Blind Guardian - A Night At The Opera

Year of Release: 2002
Label: Century Media
Catalog Number: 7995-2
Format: CD
Total Time: 70:45:00

Blind Guardian has come a really long way from the rudimentary power metal origins of Battalions Of Fear. Whereas back then the band was a foursome of enthusiastic and energetic youths whose principal ambition seemed to be tearing down the walls with straight-ahead fierceness and little, if any, regard for subtlety, one can now witness a group of developed musicians with grandiosely epic ambitions, a desire for continual evolution, and a mind for powerful detail. Embracing massive choruses and honing their respective skills has certainly been the wise choice for these German musicians, and the result of their progress has turned them into one of the biggest European metal phenomena, not to mention one of the most illustrious and respected entities belonging to power metal.

Metal Maniacs once touted this act as the most musically significant one since Iron Maiden, or something to that extent, and although that is well on the side of overstating things, the excitement is easy to understand. In the course of its career, Blind Guardian has developed a style that no single other band can even aspire to come close to, combining the edgy rawness of monumental riffs with the instrumental layering of turgid productions and topping it off with Hansi Kürsch's hellfire vocals in a lyrical world of fantasy that has only served to fuel the epic magnitude of every single track released. Hardly any other power metal band could pretend to sound so powerful, and most only daring to try would immediately recoil in meekness. A Night At The Opera is not going to be changing that anytime soon.

Certainly an effort that was highly expected after the release of what many consider the band's brightest moment, Nightfall In Middle Earth, this record brings back much of the heaviness that was somewhat forsook on that predecessor and simultaneously continues the journey into more progressive terrain; a tendency that has had the power metal movement in its vice for some time now. The quantity of riffs is increased while keeping the integrity of power safe, arrangements are inserted in every single nook and corner, instruments and vocals are multitracked in order to give them that extra edge of impact, and songs become small epics unto themselves. The result has indeed become so colossal that the music almost seems a soundtrack for large-scale medieval battles and their microscopic details, evoking the staying power of the immediate results, dabbling at the same time in the way changes are permanently effected on each and every soldier.

Perhaps one of the most transcendental qualities of this band is the aforementioned fact that it not only radiates a strength that would make many of its peers cower helplessly, but also that it has an approach that is incredibly unique, much like Metallica did at one point in the thrash metal world. So it is that when the riveting "Precious Jerusalem" opens up the proceedings, one knows exactly what kind of sonic might one is about to be subjected to, and embraces it with courage and the need for more unforgettable choruses and fierce instrument-voice interplay. And soon enough "Under The Ice," "Sadly Sings Destiny," and "Age Of False Innocence" comply by bringing not only their juggernaut momentum with them, but also interesting and slightly unexpected turns and arrangements that nevertheless remain in the Blind Guardian line of fire. All in all, one could hardly find fault in A Night At The Opera as yet another part of the Blind Guardian legacy. And the impressive moments of memorable impact such as the touching chorus of "The Maiden And The Minstrel Knight," a killer heavy riff on "The Soulforged," and the incredible vocal lines of "Sadly Sings Destiny" only add to that. Perhaps the only qualms that listeners will have are that the album seems to lose some of its steam when nearing the end, especially due to "And Then There Was Silence" coming off more like a disjointed collection of sometimes interesting ideas than a truly well-characterized and cohesive epic (a shame when considering the truly enormous ambition behind the track), and the fact that a few of the songs, despite their forceful impact, get lost in the middle due to excessive changes, some of which shouldn't be there in the first place. But that hardly manages to stop the sonic juggernaut in its destructive path, and one is left helplessly exhausted as the breathtaking experience that A Night At The Opera represents comes to an end and sets Blind Guardian once more on the top of the power metal world.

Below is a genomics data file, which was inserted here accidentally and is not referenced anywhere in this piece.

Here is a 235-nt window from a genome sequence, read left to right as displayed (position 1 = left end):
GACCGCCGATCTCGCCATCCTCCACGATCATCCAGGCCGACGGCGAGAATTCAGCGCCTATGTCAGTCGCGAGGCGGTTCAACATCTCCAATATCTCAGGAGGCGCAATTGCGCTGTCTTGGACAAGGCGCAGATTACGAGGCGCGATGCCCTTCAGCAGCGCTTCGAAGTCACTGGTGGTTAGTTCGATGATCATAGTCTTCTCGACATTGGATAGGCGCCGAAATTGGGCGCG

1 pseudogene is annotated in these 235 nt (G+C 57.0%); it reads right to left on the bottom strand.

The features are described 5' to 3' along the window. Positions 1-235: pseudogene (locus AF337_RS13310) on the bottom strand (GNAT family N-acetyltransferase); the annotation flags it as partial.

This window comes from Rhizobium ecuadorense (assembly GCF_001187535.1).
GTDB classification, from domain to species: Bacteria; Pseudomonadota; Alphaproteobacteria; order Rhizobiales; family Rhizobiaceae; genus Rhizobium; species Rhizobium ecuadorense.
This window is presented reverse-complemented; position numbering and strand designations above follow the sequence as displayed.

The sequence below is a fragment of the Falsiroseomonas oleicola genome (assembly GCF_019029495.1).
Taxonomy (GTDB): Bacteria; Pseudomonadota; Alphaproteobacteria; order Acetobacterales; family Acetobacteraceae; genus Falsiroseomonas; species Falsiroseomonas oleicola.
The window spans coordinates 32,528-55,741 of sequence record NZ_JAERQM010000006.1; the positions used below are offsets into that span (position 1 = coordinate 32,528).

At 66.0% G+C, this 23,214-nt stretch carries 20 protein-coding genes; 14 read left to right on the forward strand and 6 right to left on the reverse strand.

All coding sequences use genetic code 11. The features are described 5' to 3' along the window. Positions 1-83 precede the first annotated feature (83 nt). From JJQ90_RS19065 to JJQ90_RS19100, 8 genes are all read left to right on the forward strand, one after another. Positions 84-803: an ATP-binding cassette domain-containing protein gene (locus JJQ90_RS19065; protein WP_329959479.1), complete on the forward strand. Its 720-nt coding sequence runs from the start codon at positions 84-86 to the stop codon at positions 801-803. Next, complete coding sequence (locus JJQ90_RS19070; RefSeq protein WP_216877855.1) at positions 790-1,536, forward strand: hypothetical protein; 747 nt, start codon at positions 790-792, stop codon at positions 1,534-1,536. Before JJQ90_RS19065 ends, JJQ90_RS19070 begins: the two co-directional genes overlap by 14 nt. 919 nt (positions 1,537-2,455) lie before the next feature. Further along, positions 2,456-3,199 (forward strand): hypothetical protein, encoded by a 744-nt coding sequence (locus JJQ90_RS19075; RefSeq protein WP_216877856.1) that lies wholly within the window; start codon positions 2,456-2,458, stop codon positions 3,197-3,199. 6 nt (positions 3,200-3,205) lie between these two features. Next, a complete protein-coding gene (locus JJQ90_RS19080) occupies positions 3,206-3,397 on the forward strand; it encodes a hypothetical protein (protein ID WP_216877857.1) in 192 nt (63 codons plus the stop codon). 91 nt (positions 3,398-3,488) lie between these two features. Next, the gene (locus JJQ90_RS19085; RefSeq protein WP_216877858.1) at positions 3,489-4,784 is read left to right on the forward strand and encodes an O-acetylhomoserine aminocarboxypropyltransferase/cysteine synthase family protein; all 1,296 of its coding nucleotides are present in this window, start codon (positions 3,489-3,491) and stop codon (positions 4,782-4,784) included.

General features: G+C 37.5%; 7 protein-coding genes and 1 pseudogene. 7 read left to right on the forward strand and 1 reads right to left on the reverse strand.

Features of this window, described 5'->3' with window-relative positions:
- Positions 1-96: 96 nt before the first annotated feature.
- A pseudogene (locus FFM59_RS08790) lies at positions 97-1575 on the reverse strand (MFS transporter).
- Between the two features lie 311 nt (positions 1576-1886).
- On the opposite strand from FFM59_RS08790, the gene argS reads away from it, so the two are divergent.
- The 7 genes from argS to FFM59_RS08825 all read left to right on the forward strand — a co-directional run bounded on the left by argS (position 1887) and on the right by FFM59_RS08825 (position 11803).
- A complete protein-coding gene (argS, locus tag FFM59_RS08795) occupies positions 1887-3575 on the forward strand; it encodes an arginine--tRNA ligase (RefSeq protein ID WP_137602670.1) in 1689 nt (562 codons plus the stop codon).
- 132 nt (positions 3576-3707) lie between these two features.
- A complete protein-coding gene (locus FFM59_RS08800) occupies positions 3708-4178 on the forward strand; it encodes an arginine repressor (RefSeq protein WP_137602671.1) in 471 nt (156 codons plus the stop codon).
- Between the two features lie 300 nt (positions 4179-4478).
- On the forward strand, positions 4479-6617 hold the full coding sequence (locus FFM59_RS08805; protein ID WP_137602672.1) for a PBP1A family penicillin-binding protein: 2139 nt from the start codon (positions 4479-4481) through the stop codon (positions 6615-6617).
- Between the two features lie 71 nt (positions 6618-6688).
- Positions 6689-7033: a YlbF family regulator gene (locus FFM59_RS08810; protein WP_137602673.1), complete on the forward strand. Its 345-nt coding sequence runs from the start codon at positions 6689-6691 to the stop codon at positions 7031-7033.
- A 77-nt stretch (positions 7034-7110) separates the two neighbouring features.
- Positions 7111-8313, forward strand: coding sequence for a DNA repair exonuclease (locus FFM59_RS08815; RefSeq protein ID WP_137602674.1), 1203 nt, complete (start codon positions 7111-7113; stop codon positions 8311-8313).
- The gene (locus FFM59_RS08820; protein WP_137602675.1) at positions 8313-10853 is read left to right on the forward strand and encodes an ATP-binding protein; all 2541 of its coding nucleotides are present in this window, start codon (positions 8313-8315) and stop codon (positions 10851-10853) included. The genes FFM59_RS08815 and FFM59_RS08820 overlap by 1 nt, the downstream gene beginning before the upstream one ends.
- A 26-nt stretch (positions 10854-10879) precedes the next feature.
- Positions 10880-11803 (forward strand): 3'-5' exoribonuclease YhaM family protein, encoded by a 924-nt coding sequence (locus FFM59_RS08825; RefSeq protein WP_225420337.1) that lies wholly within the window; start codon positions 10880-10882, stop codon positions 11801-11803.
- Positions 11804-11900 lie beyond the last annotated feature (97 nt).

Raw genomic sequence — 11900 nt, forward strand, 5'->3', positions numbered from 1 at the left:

Precious Jerusalem (6:21) / Battlefield (5:37) / Under the Ice (5:44) / Sadly Sings Destiny (6:04) / The Maiden And The Minstrel Knight (5:30) / Wait For An Answer (6:30) / The Soulforged (5:18) / Age of False Innocence (6:05) / Punishment Divine (5:45) / And Then There Was Silence (14:05) / Bonus Track: Mies del Dolor (3:39)

Hansi Kürsch - vocals, bass
André Olbrich - guitars
Marcus Siepen - guitars
Thomas Stauch - drums

Battalions Of Fear (1988)
Follow The Blind (1989)
Tales From The Twilight World (1990/1999)
Somewhere Far Beyond (1992/2000)
Tokyo Tales (live) (1992)
Imaginations From The Other Side (1995/1999)
The Forgotten Tales (1996)
Nightfall In Middle-Earth (1998)
A Night At The Opera (2002)
Live (2003)
A Twist In The Myth (2006)
At The Edge Of Time (2010)

Genre: Progressive-Power Metal

Origin DE

Added: April 21st 2002
Reviewer: Marcelo Silveyra

Artist website:
Hits: 1046
Language: english


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